Here’s the talk by 20-year-old Natalie Warne at TEDxTeen, about finding a cause and making a difference:
Child labor is one of those problems that sneaks up on you. Unless you spend a lot of time thinking about it and researching it, anything you consume, it seems, could be tainted by it. I was surprised, for example, to find that for over ten years, the American chocolate industry has been struggling with child slavery in Africa. This includes both Nestle and Hershey’s. Here’s a story from Mother Jones magazine about it, published to coincide with Valentine’s Day.
If you gave someone chocolate for Valentine’s Day, it may well have come from the Ivory Coast, the source of about 35 percent of the globe’s cocoa production. And if it did come from the Ivory Coast, it may well have been harvested by unpaid child workers being held captive on plantations—that is to say, child slaves.
Iowa Senator Tom Harkin helped push legislation in 2001 that would have helped address this, but it was, according to the Moral Courage Project, blocked by lobbyists. There’s also a new documentary about the problem:
I’ve posted the additional links below (plus the original, for convenience). Using these, what issues does Ayaan Hirsi Ali raise? What evidence does she provide? How does any background about Ali offer useful context? Are there any holes in her argument, or reasons to be skeptical?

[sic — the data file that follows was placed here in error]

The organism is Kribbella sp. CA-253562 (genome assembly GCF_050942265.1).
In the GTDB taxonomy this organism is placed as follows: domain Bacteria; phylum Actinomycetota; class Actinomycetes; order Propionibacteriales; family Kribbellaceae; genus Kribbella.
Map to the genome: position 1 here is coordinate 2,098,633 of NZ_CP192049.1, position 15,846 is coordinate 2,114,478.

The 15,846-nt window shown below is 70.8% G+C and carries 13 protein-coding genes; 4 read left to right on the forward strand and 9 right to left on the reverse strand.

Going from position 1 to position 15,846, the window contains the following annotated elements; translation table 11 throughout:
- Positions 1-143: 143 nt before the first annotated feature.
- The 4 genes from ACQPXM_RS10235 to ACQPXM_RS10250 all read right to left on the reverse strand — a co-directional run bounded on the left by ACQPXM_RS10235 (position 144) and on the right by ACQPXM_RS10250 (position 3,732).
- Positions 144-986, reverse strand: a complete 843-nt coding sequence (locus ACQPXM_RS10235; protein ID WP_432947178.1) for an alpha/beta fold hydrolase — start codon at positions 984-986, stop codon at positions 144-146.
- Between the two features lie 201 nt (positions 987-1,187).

Ayaan Hirsi Ali’s original Newsweek story.
A response from Rod Dreher, writing on his blog for The American Conservative.
A preview of Ali’s memoir, Infidel, published in 2008.
An interview with Ayaan Hirsi Ali in the New York Times, from 2010.
A 2007 story from BeliefNet by an author who is critical of Ali.
In this week’s Newsweek, Ayaan Hirsi Ali has the cover story, which is entitled “The War on Christians.” I’d like you to read the article as a starting point, then return here for additional readings. (It’s three pages; make sure you read the whole thing, not just the first page.) As you’re reading it, don’t assume that everything the author is saying is the only side to the story. Wait until you have my additional links to form an opinion…
What does the crisis in Syria seem to be about, what are the most important relevant facts, and what do you think the United States should do next?
Here are a couple of background pages to get you started, from the BBC:
Here’s the story from today: